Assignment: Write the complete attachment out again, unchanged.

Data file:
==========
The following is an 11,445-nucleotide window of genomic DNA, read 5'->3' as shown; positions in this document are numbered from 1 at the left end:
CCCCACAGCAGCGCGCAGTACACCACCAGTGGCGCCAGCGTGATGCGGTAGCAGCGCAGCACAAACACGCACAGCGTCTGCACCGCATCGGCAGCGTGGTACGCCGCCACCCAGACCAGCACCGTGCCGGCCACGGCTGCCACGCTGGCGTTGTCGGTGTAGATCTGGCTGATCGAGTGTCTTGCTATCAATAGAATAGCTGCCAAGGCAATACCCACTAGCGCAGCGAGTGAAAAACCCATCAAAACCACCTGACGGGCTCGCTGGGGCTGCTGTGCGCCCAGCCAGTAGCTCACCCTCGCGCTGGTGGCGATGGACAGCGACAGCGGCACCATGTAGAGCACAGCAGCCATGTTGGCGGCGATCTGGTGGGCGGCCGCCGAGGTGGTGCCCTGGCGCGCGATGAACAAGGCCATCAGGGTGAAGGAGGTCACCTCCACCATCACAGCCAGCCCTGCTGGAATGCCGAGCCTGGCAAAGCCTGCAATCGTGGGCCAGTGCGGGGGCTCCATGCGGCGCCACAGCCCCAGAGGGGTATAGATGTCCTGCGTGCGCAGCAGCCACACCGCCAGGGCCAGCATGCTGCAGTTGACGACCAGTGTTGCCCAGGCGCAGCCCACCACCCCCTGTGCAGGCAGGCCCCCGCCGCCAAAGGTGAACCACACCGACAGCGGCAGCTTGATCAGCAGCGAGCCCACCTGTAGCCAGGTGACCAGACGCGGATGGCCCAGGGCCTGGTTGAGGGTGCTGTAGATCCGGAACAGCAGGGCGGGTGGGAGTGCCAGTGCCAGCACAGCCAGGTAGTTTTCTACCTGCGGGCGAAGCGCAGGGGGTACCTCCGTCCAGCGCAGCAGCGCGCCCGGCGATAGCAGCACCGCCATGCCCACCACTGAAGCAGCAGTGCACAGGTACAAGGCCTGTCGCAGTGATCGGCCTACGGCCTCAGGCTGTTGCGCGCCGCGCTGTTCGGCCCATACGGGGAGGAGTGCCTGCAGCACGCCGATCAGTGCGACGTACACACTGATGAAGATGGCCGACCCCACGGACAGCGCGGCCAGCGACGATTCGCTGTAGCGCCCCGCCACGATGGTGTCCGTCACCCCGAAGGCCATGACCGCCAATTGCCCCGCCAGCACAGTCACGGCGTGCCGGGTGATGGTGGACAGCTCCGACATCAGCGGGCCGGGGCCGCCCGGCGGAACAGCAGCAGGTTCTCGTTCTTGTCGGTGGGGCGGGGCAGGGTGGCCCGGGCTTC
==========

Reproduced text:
The following is an 11,445-nucleotide window of genomic DNA, read 5'->3' as shown; positions in this document are numbered from 1 at the left end:
CCCCACAGCAGCGCGCAGTACACCACCAGTGGCGCCAGCGTGATGCGGTAGCAGCGCAGCACAAACACGCACAGCGTCTGCACCGCATCGGCAGCGTGGTACGCCGCCACCCAGACCAGCACCGTGCCGGCCACGGCTGCCACGCTGGCGTTGTCGGTGTAGATCTGGCTGATCGAGTGTCTTGCTATCAATAGAATAGCTGCCAAGGCAATACCCACTAGCGCAGCGAGTGAAAAACCCATCAAAACCACCTGACGGGCTCGCTGGGGCTGCTGTGCGCCCAGCCAGTAGCTCACCCTCGCGCTGGTGGCGATGGACAGCGACAGCGGCACCATGTAGAGCACAGCAGCCATGTTGGCGGCGATCTGGTGGGCGGCCGCCGAGGTGGTGCCCTGGCGCGCGATGAACAAGGCCATCAGGGTGAAGGAGGTCACCTCCACCATCACAGCCAGCCCTGCTGGAATGCCGAGCCTGGCAAAGCCTGCAATCGTGGGCCAGTGCGGGGGCTCCATGCGGCGCCACAGCCCCAGAGGGGTATAGATGTCCTGCGTGCGCAGCAGCCACACCGCCAGGGCCAGCATGCTGCAGTTGACGACCAGTGTTGCCCAGGCGCAGCCCACCACCCCCTGTGCAGGCAGGCCCCCGCCGCCAAAGGTGAACCACACCGACAGCGGCAGCTTGATCAGCAGCGAGCCCACCTGTAGCCAGGTGACCAGACGCGGATGGCCCAGGGCCTGGTTGAGGGTGCTGTAGATCCGGAACAGCAGGGCGGGTGGGAGTGCCAGTGCCAGCACAGCCAGGTAGTTTTCTACCTGCGGGCGAAGCGCAGGGGGTACCTCCGTCCAGCGCAGCAGCGCGCCCGGCGATAGCAGCACCGCCATGCCCACCACTGAAGCAGCAGTGCACAGGTACAAGGCCTGTCGCAGTGATCGGCCTACGGCCTCAGGCTGTTGCGCGCCGCGCTGTTCGGCCCATACGGGGAGGAGTGCCTGCAGCACGCCGATCAGTGCGACGTACACACTGATGAAGATGGCCGACCCCACGGACAGCGCGGCCAGCGACGATTCGCTGTAGCGCCCCGCCACGATGGTGTCCGTCACCCCGAAGGCCATGACCGCCAATTGCCCCGCCAGCACAGTCACGGCGTGCCGGGTGATGGTGGACAGCTCCGACATCAGCGGGCCGGGGCCGCCCGGCGGAACAGCAGCAGGTTCTCGTTCTTGTCGGTGGGGCGGGGCAGGGTGGCCCGGGCTTC